GOOD

Pumpkin Spice Season Is The Best Secular American Holiday

Don’t fight it!

The faint scent of clover wafts into my bedroom window. My favorite TV shows are returning to their regularly scheduled weekday slots. Ah, it’s that time of year again, my favorite American holiday: Pumpkin Spice season.


Its arrival has become as controversial as Christmas, as it appears to creep up earlier and earlier each year, and with it, a deluge of impassioned thinkpieces about the drink’s ubiquity and its steady encroachment into summer. But in California, where the advance of time is only detectable by the seasonal decorations of storefront windows and the premiere of a new Kardashian reality show spin-off (Rob & Chyna airs this weekend!), the emergence of the Pumpkin Spice latte is a welcome harbinger of change. A holiday that isn’t corporatized, but resolutely corporate—built by a team of branding geniuses on the premise of spices pilfered by colonialists. I’d argue that Pumpkin Spice season is actually America’s best secular holiday.

I had my first Pumpkin Spice latte a few years ago, from the Starbuck’s location at The Grove, in the center of L.A. I was a skeptic, a snooty coffee snob whose $5 cappuccinos from the gentrifying café in my neighborhood were always Instagram-ready. But, after one sip, I was hooked: the warm liquid conducted a full assault of flavor on my taste buds, a puissant mélange of cinnamon, nutmeg and clove meant to reproduce the experience of eating a pumpkin pie. (Worth noting that until 2015, this iconic recipe didn’t actually include pumpkin as an ingredient.)

From there, I went on to other Pumpkin Spice products: pancake mix from Trader Joe’s, lollypop’s from See’s. A Pumpkin Spice Yankee Candle. The spirit of Pumpkin Spice was upon me.

Image by Mike Mozart.

As a Muslim who was deprived of the celebrations of Christmas and all other religious (and non-religious) holidays, Pumpkin Spice season allows me to celebrate the advent of a new calendar term. It’s a holiday that requires no God, no religion, although sipping a Pumpkin Spice latte while surrounded by the symbolic accoutrement of fall—paper leave cutouts, pinecone-studded wreathes, decorative gourds—feels devotional somehow.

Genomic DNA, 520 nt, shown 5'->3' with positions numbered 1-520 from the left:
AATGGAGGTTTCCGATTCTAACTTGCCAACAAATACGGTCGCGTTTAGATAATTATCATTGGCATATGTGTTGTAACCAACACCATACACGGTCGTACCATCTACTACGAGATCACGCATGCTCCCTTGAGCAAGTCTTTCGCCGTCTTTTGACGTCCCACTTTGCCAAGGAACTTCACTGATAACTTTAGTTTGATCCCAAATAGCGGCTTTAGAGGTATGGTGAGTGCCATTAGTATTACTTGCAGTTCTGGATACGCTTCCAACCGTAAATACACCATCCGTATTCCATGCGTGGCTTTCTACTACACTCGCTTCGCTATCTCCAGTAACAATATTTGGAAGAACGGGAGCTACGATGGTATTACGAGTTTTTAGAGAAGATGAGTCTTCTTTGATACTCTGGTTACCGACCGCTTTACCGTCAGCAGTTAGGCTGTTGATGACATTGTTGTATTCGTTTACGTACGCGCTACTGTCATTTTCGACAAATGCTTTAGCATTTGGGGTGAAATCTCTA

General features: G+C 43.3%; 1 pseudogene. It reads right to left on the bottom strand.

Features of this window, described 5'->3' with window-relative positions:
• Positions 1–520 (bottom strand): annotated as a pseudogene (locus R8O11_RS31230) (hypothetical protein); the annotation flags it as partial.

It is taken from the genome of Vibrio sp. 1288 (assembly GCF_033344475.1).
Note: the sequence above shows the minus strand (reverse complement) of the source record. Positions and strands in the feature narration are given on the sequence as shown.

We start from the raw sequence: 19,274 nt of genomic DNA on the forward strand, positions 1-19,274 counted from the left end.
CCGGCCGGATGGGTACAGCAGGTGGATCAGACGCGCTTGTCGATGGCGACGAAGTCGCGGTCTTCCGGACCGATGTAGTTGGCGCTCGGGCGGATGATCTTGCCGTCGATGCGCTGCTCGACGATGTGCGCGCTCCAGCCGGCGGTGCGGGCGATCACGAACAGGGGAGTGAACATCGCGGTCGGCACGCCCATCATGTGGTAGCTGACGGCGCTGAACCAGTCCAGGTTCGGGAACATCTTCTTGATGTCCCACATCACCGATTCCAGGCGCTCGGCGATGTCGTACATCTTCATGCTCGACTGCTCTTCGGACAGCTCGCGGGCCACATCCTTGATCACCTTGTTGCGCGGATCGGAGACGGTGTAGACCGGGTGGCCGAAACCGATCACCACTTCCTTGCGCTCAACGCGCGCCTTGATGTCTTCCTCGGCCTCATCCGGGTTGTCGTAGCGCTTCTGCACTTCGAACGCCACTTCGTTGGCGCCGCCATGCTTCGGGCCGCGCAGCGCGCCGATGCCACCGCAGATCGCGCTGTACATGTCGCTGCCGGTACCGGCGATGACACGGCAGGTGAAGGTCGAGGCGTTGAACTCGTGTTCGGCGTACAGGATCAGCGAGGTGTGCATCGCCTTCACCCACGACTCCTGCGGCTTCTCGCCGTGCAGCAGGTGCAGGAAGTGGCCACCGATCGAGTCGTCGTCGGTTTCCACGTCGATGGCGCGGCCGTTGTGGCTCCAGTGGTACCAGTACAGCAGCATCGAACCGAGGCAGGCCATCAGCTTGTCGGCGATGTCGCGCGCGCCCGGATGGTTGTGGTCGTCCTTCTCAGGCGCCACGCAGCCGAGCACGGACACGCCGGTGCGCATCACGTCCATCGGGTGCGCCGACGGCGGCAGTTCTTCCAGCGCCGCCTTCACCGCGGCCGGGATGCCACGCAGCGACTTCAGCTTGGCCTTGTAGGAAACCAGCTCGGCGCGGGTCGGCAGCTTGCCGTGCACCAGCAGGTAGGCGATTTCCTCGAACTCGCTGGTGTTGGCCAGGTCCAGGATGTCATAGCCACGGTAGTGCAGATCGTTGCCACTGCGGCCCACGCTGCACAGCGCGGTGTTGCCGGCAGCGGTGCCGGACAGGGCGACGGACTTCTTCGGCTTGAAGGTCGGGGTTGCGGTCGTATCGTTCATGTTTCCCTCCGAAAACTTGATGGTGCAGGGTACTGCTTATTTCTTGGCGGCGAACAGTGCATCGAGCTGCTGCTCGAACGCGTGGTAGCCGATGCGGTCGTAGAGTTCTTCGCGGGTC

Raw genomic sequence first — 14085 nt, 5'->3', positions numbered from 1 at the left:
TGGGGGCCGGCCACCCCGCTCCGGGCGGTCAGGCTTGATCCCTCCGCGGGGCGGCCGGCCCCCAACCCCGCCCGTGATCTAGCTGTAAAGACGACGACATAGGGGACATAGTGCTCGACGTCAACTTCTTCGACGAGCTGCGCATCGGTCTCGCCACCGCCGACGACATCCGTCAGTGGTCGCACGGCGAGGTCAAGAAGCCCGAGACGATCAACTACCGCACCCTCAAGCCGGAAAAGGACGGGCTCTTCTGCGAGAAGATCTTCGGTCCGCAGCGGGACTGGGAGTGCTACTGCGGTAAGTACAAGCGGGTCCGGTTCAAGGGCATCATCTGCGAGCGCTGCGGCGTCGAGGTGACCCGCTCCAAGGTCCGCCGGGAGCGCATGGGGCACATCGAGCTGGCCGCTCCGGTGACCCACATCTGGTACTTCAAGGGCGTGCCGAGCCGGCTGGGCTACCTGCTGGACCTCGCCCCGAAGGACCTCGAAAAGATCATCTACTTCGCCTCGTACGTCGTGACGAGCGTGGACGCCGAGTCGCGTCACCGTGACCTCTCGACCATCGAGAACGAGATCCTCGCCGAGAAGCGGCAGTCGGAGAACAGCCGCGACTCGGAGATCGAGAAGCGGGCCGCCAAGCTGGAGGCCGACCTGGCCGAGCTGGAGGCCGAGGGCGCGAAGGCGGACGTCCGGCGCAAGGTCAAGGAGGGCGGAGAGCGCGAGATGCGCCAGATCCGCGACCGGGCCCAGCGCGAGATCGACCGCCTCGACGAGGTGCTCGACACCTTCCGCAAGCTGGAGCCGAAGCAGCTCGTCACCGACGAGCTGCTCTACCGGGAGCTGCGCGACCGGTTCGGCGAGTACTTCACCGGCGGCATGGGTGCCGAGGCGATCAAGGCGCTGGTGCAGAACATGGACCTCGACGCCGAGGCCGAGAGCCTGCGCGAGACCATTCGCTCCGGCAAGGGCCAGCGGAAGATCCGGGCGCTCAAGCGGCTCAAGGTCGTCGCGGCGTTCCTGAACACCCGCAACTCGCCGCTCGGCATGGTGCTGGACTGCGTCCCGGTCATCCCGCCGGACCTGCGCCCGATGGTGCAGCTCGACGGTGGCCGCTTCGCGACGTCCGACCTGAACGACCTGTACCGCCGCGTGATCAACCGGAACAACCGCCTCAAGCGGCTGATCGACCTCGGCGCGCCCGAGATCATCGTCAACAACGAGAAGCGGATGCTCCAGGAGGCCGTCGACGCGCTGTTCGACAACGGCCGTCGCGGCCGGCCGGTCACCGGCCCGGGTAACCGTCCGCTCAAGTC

I didn’t grow up with pumpkin pies. The only squash my mother bought were the kinds she used for couscous dishes. But drinking these flavored lattes evokes a strange artificial nostalgia, a communal feeling I never felt. Here, I could claim participation in a culture that was never mine to begin with. It’s America’s best populist holiday, a celebration that excludes no one except those too distracted by their own arrogance to enjoy it. Because it isn’t about a food, it’s really about a feeling. So here’s to wishing you a Happy Pumpkin Spice for years to come!

Image by Mike Mozart.

Food

Some beauty pageants, like the Miss America competition, have done away with the swimsuit portions of the competitions, thus dipping their toes in the 21st century. Other aspects of beauty pageants remain stuck in the 1950s, and we're not even talking about the whole "judging women mostly on their looks" thing. One beauty pageant winner was disqualified for being a mom, as if you can't be beautiful after you've had a kid. Now she's trying to get the Miss World competition to update their rules.

Veronika Didusenko won the Miss Ukraine pageant in 2018. After four days, she was disqualified because pageant officials found out she was a mom to 5-year-old son Alex, and had been married. Didusenko said she had been aware of Miss World's rule barring mother from competing, but was encouraged to compete anyways by pageant organizers.

Keep Reading Show less

One mystery in our universe is a step closer to being solved. NASA's Parker Solar Probe launched last year to help scientists understand the sun. Now, it has returned its first findings. Four papers were published in the journal Nature detailing the findings of Parker's first two flybys. It's one small step for a solar probe, one giant leap for mankind.



It is astounding that we've advanced to the point where we've managed to build a probe capable of flying within 15 million miles from the surface of the sun, but here we are. Parker can withstand temperatures of up to 2,500 degrees Fahrenheit and travels at 430,000 miles per hour. It's the fastest human-made vehicle, and no other human-made object has been so close to the sun.

Keep Reading Show less
via Sportstreambest / Flickr

Since the mid '90s the phrase "God Forgives, Brothers Don't" has been part of the U.S. Military Academy at West Point's football team's lexicon.

Over the past few years, the team has taken the field flying a black skull-and-crossbones flag with an acronym for the phrase, "GFBD" on the skull's upper lip. Supporters of the team also use it on social media as #GFBD.

Keep Reading Show less
Culture